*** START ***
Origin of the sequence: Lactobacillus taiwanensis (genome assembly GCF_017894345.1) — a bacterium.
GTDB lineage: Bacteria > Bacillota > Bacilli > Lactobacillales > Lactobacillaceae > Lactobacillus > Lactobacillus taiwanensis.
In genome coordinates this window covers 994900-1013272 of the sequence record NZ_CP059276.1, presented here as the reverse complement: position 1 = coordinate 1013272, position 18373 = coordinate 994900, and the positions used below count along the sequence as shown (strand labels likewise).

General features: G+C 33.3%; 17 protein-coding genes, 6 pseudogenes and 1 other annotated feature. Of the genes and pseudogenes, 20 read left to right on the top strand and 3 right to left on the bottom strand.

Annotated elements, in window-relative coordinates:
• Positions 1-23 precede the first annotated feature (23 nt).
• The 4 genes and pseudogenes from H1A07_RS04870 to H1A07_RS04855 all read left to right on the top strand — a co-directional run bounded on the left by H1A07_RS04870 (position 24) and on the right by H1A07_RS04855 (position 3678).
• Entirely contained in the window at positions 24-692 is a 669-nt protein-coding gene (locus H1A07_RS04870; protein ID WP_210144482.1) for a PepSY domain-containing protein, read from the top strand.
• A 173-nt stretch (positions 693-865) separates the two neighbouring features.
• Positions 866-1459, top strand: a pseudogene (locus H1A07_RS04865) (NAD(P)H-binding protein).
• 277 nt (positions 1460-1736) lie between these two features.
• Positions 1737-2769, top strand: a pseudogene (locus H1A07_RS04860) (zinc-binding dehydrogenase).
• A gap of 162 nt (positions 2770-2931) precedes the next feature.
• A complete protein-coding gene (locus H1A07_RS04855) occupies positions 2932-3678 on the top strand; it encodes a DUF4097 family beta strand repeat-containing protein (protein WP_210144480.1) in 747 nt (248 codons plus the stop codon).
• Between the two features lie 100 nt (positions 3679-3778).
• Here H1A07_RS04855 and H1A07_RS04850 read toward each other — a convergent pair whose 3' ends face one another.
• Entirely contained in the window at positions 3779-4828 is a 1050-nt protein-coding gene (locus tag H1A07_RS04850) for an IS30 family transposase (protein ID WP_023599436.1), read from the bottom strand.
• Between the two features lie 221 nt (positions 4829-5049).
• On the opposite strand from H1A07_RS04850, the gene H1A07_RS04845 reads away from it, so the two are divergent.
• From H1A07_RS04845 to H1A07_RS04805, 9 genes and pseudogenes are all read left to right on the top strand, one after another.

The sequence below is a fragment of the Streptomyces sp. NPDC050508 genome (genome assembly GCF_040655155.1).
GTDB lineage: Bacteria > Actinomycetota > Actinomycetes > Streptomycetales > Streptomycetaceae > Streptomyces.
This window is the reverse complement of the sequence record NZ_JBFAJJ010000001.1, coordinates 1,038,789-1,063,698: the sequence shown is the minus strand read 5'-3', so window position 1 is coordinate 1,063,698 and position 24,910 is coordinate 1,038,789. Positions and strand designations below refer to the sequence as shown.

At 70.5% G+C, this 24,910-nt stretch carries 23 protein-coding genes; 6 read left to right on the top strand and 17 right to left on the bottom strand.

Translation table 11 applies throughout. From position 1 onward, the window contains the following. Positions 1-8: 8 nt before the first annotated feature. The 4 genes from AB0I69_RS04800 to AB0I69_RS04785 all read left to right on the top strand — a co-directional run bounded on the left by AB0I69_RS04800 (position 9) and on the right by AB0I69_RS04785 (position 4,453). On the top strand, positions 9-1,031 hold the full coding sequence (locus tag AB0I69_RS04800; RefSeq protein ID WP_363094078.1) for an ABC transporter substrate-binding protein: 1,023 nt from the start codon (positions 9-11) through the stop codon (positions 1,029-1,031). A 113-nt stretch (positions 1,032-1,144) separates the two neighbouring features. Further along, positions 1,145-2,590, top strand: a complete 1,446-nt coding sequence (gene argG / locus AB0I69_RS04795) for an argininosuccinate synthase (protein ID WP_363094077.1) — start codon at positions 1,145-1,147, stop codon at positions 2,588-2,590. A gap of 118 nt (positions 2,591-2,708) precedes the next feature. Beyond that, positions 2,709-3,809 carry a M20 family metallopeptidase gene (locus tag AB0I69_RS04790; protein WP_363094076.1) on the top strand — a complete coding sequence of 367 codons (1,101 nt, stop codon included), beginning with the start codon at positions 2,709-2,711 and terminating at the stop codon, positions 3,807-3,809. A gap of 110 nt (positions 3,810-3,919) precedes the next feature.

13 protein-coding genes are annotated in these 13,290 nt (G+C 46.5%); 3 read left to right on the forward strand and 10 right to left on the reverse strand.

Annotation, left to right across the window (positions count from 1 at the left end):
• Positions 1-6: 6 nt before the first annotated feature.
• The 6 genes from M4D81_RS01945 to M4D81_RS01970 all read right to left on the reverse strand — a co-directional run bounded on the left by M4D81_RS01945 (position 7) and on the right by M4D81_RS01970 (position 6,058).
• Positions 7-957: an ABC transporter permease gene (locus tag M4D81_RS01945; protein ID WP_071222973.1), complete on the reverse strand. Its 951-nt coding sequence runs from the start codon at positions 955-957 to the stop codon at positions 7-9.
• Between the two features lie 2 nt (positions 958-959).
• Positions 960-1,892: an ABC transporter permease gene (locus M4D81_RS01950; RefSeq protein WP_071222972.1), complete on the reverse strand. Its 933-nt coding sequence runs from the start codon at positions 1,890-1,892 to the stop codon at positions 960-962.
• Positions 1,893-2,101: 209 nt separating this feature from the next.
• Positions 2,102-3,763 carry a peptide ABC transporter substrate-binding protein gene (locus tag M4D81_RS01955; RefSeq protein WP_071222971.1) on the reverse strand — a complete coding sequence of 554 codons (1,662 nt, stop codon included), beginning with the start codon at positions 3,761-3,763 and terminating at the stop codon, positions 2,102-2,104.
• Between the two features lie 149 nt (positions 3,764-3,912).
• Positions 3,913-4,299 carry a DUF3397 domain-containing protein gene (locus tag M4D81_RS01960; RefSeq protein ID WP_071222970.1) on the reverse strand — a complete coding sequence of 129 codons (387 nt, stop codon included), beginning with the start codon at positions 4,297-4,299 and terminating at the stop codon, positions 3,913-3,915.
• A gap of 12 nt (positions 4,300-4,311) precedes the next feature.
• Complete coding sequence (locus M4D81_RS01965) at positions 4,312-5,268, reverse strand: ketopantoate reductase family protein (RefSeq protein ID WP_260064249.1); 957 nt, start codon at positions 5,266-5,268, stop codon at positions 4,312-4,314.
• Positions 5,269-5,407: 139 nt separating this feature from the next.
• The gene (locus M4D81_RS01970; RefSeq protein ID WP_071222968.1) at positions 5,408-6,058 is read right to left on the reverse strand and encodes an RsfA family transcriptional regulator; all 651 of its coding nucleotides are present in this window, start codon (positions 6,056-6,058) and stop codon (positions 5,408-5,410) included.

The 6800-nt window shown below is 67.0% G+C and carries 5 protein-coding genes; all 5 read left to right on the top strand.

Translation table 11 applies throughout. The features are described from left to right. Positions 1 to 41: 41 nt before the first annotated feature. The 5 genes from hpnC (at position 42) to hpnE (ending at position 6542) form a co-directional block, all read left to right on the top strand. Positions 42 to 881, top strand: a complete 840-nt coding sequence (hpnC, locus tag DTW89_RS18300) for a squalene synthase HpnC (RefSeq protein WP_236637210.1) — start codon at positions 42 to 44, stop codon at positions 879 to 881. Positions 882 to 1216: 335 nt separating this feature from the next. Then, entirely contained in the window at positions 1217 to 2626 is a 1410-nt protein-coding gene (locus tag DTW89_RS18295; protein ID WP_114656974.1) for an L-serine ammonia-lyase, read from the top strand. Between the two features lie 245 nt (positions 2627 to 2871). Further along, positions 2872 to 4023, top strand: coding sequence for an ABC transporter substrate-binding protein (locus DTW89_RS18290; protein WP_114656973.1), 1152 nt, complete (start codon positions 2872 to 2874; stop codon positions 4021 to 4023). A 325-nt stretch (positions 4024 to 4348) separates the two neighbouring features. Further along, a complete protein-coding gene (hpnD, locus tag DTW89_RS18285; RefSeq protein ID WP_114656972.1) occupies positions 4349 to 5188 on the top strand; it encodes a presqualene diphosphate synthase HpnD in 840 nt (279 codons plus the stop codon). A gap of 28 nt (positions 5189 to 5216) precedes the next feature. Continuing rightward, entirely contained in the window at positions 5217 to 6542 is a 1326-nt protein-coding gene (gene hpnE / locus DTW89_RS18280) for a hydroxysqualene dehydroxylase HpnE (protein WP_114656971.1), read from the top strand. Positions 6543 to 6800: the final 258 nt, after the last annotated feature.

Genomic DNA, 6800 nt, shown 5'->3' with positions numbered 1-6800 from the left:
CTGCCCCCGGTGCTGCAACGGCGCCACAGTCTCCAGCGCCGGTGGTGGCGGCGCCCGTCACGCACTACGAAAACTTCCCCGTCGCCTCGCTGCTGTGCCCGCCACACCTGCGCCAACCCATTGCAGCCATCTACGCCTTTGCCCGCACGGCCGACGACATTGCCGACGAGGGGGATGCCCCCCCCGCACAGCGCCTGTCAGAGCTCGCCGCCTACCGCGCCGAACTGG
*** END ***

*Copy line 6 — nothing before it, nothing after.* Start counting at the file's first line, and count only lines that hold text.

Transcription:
• Positions 1-23 precede the first annotated feature (23 nt).